Ed Shafer and John M. Bartosh of the Park View Dairy, the first motorized milk delivery operation in River Falls, Wisconsin, in 1922
Flour milling was the boom industry of early River Falls but by 1900, as many of the mills were facing declining production or closing down altogether, it had become clear to farmers and businessmen that a single-crop economy could not be sustained. In the transition away from milling many new ventures were pursued including creameries, starch and brick manufacturing, and dairying. The dairy industry soon emerged as the most promising opportunity. John M. Bartosh, citizen and future mayor of River Falls, was one of the first to seize upon this opportunity.
John M. Bartosh (10/20/1885-1/1959) was born in the town of River Falls and spent the majority of his life there except for four years beginning in 1898 when his family moved to nearby Burnett County to pursue a timber claim. Returning to River Falls, he worked on several different farms and in 1909 married Mary Maresh. For the next seven years he worked on several rented farms and had two sons, Clair and Earl, and a daughter, Alice (Mrs. Thomas Chapman). Bartosh then worked in the Lord's Livery Stable and in 1916 rented a farm which consisted of 133 acres inside the River Falls city limits and 10 acres in the town of River Falls. It had belonged to Joel Foster, a founding settler of River Falls, until Bartosh bought it in 1929.
The Bartosh dairy operation, known as Park View Dairy, consisted of 40 cows. The milk was unpasteurized and delivered in glass bottles. In 1920-22, Bartosh started a milk route and by 1942 his route served 176 homes and one store in the city of River Falls that took 300 quarts of milk per day plus cream. Bartosh was the first to make used of motor vehicles for the trade and made daily deliveries to customers all throughout River Falls. During a severe heat wave in the 1930's, when pastures were dry and dairy production down, Bartosh even moved his herd to a far northern area of the state near a lake with plenty of lush pasture and trucked his dairy back down to his many customers in River Falls every morning and night. In the years before modern mechanization, he employed up to three hired men and one college student in addition to his two sons. The Park View Dairy was operated until 1942, at which time it was discontinued due to delivery and labor problems caused by World War II. Relatives report that only two days went by during those 20 years when Bartosh or one of his sons did not go out with the milk truck.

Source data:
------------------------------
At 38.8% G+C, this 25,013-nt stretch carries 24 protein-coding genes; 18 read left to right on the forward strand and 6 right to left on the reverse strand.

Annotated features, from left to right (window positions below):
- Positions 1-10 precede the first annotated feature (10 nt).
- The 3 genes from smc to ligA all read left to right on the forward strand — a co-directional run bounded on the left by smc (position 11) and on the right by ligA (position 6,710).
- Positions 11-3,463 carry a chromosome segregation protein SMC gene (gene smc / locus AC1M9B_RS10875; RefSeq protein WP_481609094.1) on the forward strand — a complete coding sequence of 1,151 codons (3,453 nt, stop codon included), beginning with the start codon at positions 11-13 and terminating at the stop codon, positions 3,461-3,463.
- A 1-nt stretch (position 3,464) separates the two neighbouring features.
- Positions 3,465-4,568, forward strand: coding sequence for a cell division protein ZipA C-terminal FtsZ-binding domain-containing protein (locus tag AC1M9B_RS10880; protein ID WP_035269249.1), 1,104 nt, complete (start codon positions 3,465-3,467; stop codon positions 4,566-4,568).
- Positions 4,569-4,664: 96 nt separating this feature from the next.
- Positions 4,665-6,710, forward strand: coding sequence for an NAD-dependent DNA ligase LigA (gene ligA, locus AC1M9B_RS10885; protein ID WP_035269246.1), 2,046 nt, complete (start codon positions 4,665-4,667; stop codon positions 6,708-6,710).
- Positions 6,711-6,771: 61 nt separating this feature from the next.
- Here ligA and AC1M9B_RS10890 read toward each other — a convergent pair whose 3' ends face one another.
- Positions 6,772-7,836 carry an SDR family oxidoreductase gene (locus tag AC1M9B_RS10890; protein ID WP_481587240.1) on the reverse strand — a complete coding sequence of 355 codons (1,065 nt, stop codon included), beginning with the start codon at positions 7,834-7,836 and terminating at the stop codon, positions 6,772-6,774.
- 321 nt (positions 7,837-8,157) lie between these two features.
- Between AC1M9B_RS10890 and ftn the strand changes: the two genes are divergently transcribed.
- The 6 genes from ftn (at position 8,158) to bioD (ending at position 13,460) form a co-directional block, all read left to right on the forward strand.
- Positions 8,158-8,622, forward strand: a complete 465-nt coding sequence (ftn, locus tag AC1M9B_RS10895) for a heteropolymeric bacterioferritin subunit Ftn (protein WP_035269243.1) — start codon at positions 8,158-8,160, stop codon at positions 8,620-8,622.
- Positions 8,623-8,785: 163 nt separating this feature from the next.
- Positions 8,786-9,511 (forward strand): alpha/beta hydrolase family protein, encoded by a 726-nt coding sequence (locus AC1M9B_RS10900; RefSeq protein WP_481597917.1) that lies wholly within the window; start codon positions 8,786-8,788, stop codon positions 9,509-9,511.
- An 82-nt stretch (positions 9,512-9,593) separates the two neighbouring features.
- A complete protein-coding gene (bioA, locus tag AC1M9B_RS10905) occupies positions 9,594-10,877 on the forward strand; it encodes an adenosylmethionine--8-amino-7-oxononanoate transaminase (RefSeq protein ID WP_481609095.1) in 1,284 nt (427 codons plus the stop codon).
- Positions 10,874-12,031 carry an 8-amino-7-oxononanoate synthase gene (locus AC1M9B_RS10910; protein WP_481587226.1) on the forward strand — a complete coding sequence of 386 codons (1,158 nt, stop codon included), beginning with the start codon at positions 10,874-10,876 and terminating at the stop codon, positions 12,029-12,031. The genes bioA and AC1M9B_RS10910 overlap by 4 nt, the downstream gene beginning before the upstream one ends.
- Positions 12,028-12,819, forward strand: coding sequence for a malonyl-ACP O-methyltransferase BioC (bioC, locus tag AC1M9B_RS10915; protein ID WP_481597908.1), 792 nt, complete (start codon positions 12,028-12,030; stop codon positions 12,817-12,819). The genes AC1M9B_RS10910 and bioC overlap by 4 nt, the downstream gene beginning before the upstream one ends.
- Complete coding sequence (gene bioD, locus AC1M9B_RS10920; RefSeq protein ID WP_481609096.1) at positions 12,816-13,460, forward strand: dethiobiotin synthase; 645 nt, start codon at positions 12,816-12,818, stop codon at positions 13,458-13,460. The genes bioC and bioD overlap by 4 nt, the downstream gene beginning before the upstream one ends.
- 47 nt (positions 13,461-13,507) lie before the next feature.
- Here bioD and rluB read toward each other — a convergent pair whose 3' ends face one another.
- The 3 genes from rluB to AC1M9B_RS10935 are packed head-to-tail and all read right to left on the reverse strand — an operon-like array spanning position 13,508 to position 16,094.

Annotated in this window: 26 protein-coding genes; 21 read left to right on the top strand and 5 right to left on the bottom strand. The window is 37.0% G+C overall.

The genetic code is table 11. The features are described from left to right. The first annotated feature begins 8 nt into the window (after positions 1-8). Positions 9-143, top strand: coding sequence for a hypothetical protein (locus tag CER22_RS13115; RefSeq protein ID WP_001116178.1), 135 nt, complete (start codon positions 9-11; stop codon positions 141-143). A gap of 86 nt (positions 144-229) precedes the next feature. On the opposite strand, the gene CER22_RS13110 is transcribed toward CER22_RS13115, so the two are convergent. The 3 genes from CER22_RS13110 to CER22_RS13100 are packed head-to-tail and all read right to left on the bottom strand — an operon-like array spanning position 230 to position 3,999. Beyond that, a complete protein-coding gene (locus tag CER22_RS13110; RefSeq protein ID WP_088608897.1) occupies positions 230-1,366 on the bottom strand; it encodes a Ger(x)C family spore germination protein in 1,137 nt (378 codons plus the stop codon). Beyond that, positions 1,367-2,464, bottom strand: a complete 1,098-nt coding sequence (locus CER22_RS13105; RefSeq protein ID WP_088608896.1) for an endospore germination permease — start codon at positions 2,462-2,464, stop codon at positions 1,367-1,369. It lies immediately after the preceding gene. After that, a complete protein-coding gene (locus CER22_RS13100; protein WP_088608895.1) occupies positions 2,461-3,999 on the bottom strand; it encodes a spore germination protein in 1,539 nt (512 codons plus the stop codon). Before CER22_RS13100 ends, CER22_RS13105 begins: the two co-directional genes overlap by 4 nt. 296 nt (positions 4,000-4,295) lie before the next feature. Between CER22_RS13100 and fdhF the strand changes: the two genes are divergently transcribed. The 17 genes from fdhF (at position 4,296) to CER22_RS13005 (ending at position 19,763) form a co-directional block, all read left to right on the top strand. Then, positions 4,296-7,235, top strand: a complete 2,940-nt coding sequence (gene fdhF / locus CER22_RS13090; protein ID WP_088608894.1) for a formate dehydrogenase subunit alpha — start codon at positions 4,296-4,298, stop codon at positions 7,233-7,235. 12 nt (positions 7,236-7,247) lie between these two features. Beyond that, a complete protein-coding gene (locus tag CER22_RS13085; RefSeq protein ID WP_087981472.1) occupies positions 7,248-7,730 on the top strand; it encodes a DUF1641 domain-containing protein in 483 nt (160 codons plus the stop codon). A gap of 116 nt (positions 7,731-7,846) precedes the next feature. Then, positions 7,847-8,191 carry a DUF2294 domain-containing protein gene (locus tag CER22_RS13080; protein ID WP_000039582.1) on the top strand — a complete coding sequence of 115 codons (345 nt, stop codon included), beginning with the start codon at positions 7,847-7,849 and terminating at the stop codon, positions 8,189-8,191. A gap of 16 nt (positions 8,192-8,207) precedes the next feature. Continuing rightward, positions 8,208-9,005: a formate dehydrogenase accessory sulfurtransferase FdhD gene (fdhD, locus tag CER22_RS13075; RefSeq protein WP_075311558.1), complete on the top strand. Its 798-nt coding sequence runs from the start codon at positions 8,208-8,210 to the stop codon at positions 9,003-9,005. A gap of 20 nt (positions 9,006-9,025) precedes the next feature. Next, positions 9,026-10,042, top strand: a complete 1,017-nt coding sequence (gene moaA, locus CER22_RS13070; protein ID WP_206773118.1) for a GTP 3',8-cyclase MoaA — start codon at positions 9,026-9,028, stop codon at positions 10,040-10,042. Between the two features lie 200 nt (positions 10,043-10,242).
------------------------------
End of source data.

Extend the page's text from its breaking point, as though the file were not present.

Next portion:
John Bartosh was also involved in River Falls politics. He served as a 4th ward Alderman from 1933 to 1943 and was named acting mayor in 1944 to fill out the term of William Hagestad who joined the Army. Bartosh served until 1950 and again from 1952 to 1956. In his capacity as mayor during the World War II years, Mayor Bartosh joined forces with several prominent River Falls businessmen to support the war effort. Bartosh offered up one of his barns for use as a warehouse for collecting clothing, bedding and other supplies for shipment overseas. The Carisch Garage (ca. 1928) and A.W. Lund Co. (1890) also doubled as collection depots, while others such as Tousley's and Ed Leary offered their company trucks for collection efforts.
In an interview for the centennial anniversary of River Falls in August of 1948, John Bartosh is quoted as saying "I've seen a lot of nice places, but I've never seen anything I like better than River Falls. My wife and I wouldn't live any other place. If you want something, just come to River Falls and you'll find it."
John Bartosh spent his retirement years hunting, fishing, and traveling and died in January, 1959, at the age of 73. Bartosh Lane in River Falls was named after the former mayor and businessman. Both John and Mary Bartosh are buried in Greenwood Cemetery in River Falls.